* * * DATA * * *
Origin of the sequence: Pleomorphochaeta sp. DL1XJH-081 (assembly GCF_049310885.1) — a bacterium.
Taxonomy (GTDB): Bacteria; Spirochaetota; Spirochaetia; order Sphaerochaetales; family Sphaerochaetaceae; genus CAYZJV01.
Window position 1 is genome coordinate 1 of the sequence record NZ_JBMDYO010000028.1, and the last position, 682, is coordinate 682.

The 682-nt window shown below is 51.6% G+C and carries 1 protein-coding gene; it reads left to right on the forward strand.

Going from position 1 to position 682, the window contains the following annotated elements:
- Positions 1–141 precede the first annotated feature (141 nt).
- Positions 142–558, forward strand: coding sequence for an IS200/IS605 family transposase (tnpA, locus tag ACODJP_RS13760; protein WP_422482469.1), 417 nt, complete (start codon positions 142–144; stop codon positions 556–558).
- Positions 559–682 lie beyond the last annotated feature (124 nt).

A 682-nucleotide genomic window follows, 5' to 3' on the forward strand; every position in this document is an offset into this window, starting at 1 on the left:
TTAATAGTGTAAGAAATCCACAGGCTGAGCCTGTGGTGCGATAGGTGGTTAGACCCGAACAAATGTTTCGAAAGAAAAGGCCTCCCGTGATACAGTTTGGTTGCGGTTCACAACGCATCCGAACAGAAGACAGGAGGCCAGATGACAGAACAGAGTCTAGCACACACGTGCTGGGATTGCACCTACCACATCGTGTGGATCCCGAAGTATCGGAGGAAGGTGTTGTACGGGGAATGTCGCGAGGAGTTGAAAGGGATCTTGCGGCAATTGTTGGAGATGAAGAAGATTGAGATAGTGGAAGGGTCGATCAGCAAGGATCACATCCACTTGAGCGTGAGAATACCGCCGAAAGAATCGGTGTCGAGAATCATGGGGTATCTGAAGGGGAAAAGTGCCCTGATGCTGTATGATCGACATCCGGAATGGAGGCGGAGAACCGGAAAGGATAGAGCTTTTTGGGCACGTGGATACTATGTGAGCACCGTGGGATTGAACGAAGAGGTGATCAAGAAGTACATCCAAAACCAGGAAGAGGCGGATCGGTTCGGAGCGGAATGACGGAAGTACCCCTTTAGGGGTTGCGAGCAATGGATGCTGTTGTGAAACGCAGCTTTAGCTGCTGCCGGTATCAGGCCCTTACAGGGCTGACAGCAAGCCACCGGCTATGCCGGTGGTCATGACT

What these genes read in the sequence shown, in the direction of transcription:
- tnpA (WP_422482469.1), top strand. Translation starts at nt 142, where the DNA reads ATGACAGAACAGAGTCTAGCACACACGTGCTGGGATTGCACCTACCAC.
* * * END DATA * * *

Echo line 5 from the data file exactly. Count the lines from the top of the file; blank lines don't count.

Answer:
Going from position 1 to position 682, the window contains the following annotated elements: